Journal of Multidisciplinary Research in Healthcare, Volume 6, pp 25-36; doi:10.15415/jmrh.2020.62004

Abstract:
We have reached far ahead today when it comes to the telemedicine technology which was first installed in Boston in 1967 that made a regular interaction between physicians and patients at distant locations. Being a developing and lower-middle income country, currently India faces shortage of doctors, nurses & midwives, and healthcare infrastructure. Around 70% of Indian population lives in remote and rural villages lacking access to basic healthcare facilities. In such situations telemedicine plays a great role in providing quality and affordable healthcare to India’s poorest people, and is expected to bridge the rural-urban health divide. Whether telemedicine technology meets its objective to provide adequate healthcare services to the poor remote and rural population is matter of great concern. This article aims to provide an overview on this issue.
Raj Kumar
Journal of Multidisciplinary Research in Healthcare, Volume 6, pp 11-23; doi:10.15415/jmrh.2020.62003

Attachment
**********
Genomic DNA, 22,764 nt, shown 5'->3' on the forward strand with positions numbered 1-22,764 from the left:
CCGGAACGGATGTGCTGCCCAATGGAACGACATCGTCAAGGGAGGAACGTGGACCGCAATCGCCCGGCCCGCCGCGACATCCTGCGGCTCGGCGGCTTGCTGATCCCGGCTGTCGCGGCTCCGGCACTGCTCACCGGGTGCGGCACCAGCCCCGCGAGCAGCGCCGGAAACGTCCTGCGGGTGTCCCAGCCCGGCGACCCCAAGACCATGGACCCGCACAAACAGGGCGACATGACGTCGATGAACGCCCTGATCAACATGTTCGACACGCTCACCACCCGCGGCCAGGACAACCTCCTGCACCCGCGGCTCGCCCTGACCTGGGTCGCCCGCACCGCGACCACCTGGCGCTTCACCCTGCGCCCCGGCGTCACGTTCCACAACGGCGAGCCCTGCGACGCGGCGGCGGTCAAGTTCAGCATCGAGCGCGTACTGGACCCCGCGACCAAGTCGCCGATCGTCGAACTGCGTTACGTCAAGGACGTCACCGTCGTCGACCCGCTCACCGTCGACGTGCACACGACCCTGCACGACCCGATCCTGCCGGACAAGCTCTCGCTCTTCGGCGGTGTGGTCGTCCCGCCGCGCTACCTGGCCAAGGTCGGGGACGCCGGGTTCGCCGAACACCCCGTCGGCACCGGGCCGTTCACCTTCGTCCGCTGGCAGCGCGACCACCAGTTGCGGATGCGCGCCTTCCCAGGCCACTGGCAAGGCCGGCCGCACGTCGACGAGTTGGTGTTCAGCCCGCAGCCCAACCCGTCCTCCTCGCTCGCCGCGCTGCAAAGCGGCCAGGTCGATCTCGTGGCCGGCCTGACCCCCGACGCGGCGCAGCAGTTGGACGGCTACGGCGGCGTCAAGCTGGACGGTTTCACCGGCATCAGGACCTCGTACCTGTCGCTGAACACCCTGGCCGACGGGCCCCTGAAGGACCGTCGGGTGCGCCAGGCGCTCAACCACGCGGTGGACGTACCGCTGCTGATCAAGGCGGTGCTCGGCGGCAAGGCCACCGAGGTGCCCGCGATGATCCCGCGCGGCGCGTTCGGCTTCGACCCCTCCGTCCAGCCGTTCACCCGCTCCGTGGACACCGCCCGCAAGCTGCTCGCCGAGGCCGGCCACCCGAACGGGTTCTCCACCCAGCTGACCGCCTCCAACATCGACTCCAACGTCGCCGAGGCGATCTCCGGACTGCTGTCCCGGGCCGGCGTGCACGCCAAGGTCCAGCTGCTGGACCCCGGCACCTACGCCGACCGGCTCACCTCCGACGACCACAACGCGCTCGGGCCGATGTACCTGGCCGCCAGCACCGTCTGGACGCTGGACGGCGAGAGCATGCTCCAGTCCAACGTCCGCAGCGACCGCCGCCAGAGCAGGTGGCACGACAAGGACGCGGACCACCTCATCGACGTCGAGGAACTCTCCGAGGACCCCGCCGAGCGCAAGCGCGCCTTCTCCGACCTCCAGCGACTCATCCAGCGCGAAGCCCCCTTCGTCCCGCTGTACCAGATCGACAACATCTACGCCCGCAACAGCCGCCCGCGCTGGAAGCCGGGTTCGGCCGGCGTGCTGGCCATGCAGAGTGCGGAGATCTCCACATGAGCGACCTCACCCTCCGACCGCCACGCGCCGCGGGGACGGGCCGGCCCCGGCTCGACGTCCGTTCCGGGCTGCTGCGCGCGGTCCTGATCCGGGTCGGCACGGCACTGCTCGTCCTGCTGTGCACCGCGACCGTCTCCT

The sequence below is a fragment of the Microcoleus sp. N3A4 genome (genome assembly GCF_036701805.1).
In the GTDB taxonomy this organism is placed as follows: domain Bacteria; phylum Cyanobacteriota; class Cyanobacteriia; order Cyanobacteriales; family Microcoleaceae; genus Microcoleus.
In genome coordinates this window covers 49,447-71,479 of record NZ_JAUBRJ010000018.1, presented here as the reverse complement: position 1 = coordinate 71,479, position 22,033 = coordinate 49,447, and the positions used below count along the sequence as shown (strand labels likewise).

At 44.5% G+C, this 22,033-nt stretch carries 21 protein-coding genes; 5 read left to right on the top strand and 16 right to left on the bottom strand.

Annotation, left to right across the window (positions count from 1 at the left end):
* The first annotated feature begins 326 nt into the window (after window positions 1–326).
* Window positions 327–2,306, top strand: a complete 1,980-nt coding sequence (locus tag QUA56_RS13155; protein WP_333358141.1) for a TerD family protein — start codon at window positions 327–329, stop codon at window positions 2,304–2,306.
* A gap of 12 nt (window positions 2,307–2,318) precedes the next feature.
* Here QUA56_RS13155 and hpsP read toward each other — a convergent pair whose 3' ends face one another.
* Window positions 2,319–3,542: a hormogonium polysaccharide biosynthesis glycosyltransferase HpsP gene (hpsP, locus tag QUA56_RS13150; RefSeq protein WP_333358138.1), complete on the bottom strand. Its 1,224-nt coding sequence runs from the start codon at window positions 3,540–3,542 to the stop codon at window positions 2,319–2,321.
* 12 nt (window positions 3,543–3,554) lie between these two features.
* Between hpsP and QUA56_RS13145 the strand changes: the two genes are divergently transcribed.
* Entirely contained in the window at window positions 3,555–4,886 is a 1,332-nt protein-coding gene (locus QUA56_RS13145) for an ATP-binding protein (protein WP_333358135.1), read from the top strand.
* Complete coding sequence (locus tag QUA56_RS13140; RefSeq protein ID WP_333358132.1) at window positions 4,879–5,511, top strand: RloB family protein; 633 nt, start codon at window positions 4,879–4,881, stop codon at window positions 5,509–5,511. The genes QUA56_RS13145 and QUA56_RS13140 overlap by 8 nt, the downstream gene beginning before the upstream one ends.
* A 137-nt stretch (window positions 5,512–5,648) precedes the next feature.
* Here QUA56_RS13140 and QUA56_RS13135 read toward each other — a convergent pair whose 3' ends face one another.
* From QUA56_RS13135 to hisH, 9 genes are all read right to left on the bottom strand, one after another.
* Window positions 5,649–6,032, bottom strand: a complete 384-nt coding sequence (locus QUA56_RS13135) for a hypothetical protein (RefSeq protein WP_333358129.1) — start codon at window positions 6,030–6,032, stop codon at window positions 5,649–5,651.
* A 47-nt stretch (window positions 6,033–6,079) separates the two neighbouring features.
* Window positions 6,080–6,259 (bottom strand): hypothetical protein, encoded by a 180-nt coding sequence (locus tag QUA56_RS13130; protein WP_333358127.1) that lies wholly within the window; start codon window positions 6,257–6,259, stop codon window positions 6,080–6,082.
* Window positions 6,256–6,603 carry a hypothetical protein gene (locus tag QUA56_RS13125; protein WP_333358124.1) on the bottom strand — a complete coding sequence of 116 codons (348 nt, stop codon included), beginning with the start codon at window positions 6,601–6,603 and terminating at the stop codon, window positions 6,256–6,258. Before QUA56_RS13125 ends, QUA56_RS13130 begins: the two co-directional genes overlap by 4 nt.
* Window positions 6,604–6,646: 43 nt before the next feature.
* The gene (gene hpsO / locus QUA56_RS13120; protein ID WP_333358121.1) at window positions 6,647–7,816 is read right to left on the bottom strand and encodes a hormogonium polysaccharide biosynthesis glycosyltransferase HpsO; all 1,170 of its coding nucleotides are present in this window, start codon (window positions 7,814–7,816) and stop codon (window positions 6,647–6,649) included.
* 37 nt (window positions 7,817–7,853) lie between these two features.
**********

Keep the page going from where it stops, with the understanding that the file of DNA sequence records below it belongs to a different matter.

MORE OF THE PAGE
Abstract:
A novel β-coronavirus (2019 novel coronavirus) affected severe as well to uniform fetal pneumonia, travelled through a seafood bazaar of Wuhan town, Hubei region, China, also quickly extent toward excess boonies of China and more nations. The 2019-nCoV existed dissimilar after SARS-CoV, then cooperative the similar crowd receptor the social ACE2 (angiotensin-converting enzyme2). The regular crowd of 2019 novel coronavirus could conventional continue bat Rhinolophusaffin is a 2019 novel coronavirus presented 96.2% of entire-genome character toward BatCoV RaTG13. The person-to-person spread methods of 2019-nCoV involved tool, identical cough, sneeze droplet inhalation transmission, and obtain in-tuned with transmission, just like the interaction by way of oral, nasal, as well as eye mucous films. 2019-nCoV container too exist spread over the saliva, alsothus the fetal–oral ways similarly can remain a possible person-to-person spread mode. The observers now optometry run through representation just before the incredible danger of 2019-nCoV contagion because of the face-to-face announcement too thus the expose en route for tears, plasma, plus additional body liquids, besides therefore the diagnostic and treatment of apparatuses. Eye care professional perform inordinate heroes in stopping the spread of 2019-nCoV. At this time we indorse the contagion control actions all through optometry exercise just before block the person-to-person spread ways in eye care health center as well as hospitals.
Manjiri Ketkar Maslekar Manjiri Ketkar Maslekar
Journal of Multidisciplinary Research in Healthcare, Volume 6, pp 37-40; doi:10.15415/jmrh.2020.62005